Surely it is very late and the time is very short. Lord we need to see you afresh and anew. Open blind eyes in our churches and in our nation. Bring us to our knees! Break our hearts! Make us new!

Dan Wooldridge


I would direct you to the website in order to listen to the message from Galatians 5 titled LIBERTY VERSUS LICENSE. For further study let me give you some additional resources. Read David Platt’s COUNTER CULTURE and Chip Ingram’s CULTURE SHOCK. Both of these books are recently written and explore the same issues in a loving and Christian way. There is no attempt to suggest that this is a dialogue between totally righteous people and hopelessly immoral people. The argument is rather that whenever we refuse to face sinfulness and demand it be regarded as good or wholesome, we do great damage.
Two names that were mentioned should be pursued by anyone seeking further light. Dennis Jernigan, a well known composer, singer, and musician, has a blog and a website. His testimony of leaving a homosexual lifestyle, finding a new identity in Christ, and becoming a happily married father of nine children is powerful and compelling. Rosaria Champagne Butterfield’s testimony of going from a militant lesbian professor at Syracuse University to a born again Christian who later married a Presbyterian minister and became a mother and speaker is powerful as well. You can find articles and videos telling her story. There is also a book entitled THE SECRET THOUGHTS OF AN UNLIKELY CONVERT. These two people illustrate that one is not a helpless victim of passions and impulses, but can bring their lives into line with God’s design by his grace and power. This is good news for all of us since we all need to be brought into line in some way or another. Critics complain that surely people like these two are merely bisexual and that those who are homosexual were born that way and cannot change. Here is a thought. How can you on the one hand say you are born a certain way regarding your passions and attractions and therefore God does not view your choices as sinful, and then ignore that you were born a certain way physically (male or female), but this reality has no purpose or relevance to how you were designed to live? Neither Dennis Jernigan nor Rosaria Butterfield would support this argument. They were not redeemed because they became heterosexual. They were redeemed because they refused to let sexuality define them and found their identity in Jesus Christ. God in his grace blessed them with marriage and children, but even if he had not they were blessed by his deliverance to a purer and better life.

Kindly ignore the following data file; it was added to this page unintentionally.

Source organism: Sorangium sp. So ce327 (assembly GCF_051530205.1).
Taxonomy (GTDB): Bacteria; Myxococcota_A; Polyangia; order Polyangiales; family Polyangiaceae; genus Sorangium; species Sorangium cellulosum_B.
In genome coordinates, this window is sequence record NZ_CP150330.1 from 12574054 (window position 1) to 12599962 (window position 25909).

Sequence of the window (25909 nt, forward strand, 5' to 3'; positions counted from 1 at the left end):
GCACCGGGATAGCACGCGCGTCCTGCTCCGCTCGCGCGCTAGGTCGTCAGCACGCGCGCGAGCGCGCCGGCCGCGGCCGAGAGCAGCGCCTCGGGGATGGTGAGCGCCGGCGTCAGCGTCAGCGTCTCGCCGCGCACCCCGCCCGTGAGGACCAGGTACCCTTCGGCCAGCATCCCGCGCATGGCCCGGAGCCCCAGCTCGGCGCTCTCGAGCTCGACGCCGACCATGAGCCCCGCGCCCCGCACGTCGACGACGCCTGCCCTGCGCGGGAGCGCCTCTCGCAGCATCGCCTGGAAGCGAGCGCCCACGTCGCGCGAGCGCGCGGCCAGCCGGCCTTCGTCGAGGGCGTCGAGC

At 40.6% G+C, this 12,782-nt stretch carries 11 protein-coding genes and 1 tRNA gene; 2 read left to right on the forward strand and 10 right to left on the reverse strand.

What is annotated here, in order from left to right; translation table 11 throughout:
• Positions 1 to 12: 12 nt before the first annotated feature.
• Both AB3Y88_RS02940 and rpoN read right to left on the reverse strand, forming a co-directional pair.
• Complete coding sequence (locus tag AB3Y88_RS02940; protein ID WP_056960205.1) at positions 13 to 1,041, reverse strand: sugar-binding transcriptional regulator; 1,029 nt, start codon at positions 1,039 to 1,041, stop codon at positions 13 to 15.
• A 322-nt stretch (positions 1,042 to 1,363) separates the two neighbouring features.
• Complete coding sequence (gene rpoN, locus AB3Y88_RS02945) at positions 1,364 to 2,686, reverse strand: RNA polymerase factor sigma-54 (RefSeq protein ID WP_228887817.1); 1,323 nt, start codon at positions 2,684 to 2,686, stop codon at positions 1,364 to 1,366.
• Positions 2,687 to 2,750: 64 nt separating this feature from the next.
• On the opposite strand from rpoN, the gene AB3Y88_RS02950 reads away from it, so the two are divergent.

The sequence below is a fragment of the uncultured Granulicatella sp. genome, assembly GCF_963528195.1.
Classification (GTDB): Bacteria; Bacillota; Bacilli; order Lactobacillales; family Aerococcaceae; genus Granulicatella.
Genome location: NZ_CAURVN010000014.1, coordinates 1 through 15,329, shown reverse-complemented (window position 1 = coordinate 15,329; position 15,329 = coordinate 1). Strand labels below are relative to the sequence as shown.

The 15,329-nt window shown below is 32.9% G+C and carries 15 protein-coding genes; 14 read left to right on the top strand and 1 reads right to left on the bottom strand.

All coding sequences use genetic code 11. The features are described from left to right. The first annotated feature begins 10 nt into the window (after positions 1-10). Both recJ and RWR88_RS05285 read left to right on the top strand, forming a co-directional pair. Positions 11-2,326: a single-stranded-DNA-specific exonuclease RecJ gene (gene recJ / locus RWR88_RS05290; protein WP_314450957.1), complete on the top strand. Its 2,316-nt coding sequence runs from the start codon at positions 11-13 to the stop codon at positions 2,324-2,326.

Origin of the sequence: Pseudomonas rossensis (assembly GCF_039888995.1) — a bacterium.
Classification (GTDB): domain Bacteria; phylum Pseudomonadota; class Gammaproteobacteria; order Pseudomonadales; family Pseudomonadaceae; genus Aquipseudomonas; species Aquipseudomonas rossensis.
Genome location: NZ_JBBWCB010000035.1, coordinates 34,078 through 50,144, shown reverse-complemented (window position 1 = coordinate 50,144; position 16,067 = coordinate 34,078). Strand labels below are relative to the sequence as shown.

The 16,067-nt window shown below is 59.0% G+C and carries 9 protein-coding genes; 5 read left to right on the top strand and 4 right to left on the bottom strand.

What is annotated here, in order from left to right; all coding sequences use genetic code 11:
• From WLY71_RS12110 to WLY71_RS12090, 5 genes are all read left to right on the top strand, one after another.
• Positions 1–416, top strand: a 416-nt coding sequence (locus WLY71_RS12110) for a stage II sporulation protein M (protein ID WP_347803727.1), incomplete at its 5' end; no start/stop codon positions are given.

Dan Wooldridge


I have been doing some deep thinking about what Jesus taught about turning the other cheek. I had always thought of this teaching in terms of persecution that was undeserved that comes from the enemies of the cause of Christ. I suppose that I really knew it had other applications, but I had not contemplated them to any great extent. For instance, dare to think about what might provoke being struck on the cheek. Shouldn’t we think about the reality that sometimes occurs when we have gravely disappointed someone or carelessly offended them. I am not suggesting that these actions deserve being struck, but frankly I would sometimes rather be struck than rejected or counted as unworthy of further contact. Over the years there have been instances where members of the churches that I have served have so strongly disagreed with one of my decisions, or even the deliberative process that I seek to follow in order to make good decisions, that they left the church in disgust. It is impossible to explain the pain that my heart feels when people that I have sought to lovingly serve turn their backs. Especially when they are my brothers and sisters in Christ. Being struck on the cheek would be mild in comparison and may even give some release through venting at such treatment. It is always possible that one deserves to be rejected from time to time, but this in no way lessens the pain. So how do you turn the other cheek? By continuing to love and pray for those who reject you, you leave yourself open in heart toward them and vulnerable to further injury. This is the Christlike response. The Lord forgives us knowing that we will likely fail again. We can also turn the other cheek by blessing and honoring those who have rejected us. We can make clear that we refuse to feel the same way toward them as their actions have displayed toward us. We can promote them and recommend them in appropriate ways based on our truly known awareness of their abilities and gifts. We can speak well of them on as many occasions as we have opportunity. We can continue to greet them warmly and profess our ongoing love and concern for them as we have opportunity. To some these actions may seem like weakness, but in reality they show a level of strength and maturity that is only possible in the power of the Holy Spirit. Recently I caught a glimpse of such an action of turning the other cheek that I was in awe of the one who did so. We all fail. Pastors fail. People fail. Leaders fail. Church members fail. Failure can be turned in to victory when we can gracefully turn the other cheek. Somehow I think Jesus was teaching us about a way to turn our brokenness into blessing when he gave this difficult command. Grace is not only amazing; it is beautiful.

Dan Wooldridge